And now Dragonfly's Table of Contents. The page numbers given are the same as those in the book; click on the page number for the blog post that features the poem on that page in the book.
Since the book, at this point, is still being posted in the blog little by little, not all the page-number links will be live right away. I'll fill in links as stuff gets posted.
ix Introduction by Yusef Komunyakaa
1 First Hand-Plant: Skating the Petaluma Ramp
3 Gallery of the Mind
4 Tutankhamun, September 1979
6 Miraculous Dragonfly
7 Mosquito / Manila Haiku
10 Pacific Crossing
12 Shiites, 1985
14 Ferdinand Marcos, Shadow Boxing at His Mirror, on the Occasion of His Wife Imelda's Arraignment in New York City, November 1988, Where She Wore a Ballroom Gown
15 Imelda Marcos discusses with Ferdinand the Gala Party She Gave on September 11, 1990, to Celebrate His 73rd Birthday Posthumously
18 Uncle Ray Shoots Craps with Elvis
20 Jive Talk
22 After the Gig: Saint Agnes Teen Club Dance
23 Carlos Santana in Concert: Berkeley, 1983
24 "Are You Experienced?"
25 Janis, 1987
26 Hot Club de France Reprise on MTV
28 Gawain's Rap
29 At the Poetry Reading in Science B 135, A Snowstorm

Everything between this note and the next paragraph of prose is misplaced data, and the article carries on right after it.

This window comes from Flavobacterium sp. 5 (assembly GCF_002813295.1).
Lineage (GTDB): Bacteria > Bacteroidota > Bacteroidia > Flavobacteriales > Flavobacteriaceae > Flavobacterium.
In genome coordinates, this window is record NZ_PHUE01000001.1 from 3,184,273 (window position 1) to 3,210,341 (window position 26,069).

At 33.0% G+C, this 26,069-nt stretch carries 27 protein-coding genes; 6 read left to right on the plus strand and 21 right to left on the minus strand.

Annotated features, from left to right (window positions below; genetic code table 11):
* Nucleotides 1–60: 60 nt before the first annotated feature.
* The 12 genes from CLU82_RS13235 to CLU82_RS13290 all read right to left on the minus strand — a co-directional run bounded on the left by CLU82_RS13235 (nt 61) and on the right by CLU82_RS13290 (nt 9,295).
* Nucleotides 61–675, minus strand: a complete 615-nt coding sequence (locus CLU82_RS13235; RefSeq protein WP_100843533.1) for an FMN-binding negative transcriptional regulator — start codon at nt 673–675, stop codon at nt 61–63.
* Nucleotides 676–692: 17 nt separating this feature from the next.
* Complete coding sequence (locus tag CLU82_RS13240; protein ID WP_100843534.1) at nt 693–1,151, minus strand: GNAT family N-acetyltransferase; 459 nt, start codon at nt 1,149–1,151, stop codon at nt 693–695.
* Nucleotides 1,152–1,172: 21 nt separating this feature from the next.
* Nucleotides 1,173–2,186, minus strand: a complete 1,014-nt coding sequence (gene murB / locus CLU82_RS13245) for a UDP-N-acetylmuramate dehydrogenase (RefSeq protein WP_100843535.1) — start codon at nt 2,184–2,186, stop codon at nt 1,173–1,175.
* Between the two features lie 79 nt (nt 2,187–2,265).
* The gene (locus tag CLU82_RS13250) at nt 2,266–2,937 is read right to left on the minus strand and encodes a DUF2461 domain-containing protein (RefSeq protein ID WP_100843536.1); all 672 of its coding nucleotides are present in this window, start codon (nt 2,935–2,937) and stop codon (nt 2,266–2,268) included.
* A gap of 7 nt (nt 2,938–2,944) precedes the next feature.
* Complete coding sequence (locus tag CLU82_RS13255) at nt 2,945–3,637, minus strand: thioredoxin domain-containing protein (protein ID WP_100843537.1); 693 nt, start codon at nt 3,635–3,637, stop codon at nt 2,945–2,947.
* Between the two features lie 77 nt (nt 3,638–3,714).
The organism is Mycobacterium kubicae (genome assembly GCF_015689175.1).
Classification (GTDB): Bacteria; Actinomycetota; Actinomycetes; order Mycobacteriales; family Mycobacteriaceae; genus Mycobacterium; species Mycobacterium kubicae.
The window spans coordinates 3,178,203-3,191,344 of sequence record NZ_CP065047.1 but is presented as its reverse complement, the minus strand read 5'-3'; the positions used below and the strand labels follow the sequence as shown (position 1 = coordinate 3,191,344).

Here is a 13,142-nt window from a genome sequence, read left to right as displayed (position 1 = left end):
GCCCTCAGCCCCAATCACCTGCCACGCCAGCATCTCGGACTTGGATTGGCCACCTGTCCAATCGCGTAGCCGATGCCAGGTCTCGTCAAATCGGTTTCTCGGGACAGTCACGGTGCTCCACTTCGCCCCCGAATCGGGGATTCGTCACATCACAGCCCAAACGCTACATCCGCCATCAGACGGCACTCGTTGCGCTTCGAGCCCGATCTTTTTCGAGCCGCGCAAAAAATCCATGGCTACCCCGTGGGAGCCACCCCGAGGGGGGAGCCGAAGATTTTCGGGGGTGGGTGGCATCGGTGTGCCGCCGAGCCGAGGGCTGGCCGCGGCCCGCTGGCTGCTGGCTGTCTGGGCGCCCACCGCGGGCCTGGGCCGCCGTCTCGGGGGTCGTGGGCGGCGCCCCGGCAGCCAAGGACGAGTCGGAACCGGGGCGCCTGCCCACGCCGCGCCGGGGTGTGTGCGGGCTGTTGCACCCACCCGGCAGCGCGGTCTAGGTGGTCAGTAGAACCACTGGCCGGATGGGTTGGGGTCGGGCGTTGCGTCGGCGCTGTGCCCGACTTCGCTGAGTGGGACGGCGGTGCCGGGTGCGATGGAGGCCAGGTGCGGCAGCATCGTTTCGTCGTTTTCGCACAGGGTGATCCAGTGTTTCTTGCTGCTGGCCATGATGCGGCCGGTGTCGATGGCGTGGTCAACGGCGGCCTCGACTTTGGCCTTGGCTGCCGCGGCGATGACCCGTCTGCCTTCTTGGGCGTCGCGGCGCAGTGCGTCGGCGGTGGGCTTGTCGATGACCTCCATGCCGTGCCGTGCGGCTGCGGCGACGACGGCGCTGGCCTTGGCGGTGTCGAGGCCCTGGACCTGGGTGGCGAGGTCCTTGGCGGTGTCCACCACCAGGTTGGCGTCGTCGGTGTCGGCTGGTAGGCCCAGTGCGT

30 Hunter: A Sculpture in Glass
32 Morgan Kali Murray
33 An Aviation Engineer's Tribute to Leonardo
35 Halloween 1963
37 Tunnel Rat
38 Veterans Day 1987
40 Vietnam Era Vet
44 A Note About the Author
It's been an interesting experience posting Dragonfly so far, even though I'm still pretty much at the beginning of the project. Looking at the table of contents brings back memories about what was going on in my life as I was writing and workshopping these poems. I'll share those in due time as more pages are posted in the blog.
Incidentally, some of these poems are still very much "alive" out in the world; for example, the two Marcos poems above are due to be published soon in the Philippines in a literary anthology about the Marcoses, and I have written a third poem to accompany these two. The new poem deals with Ferdinand and Imelda's son Bongbong (actually Ferdinand Marcos Jr., but with a childhood nickname that has unfortunately followed him into adulthood and into public life). This kind of naming, inexplicable as it may be, is fairly common in the Philippines.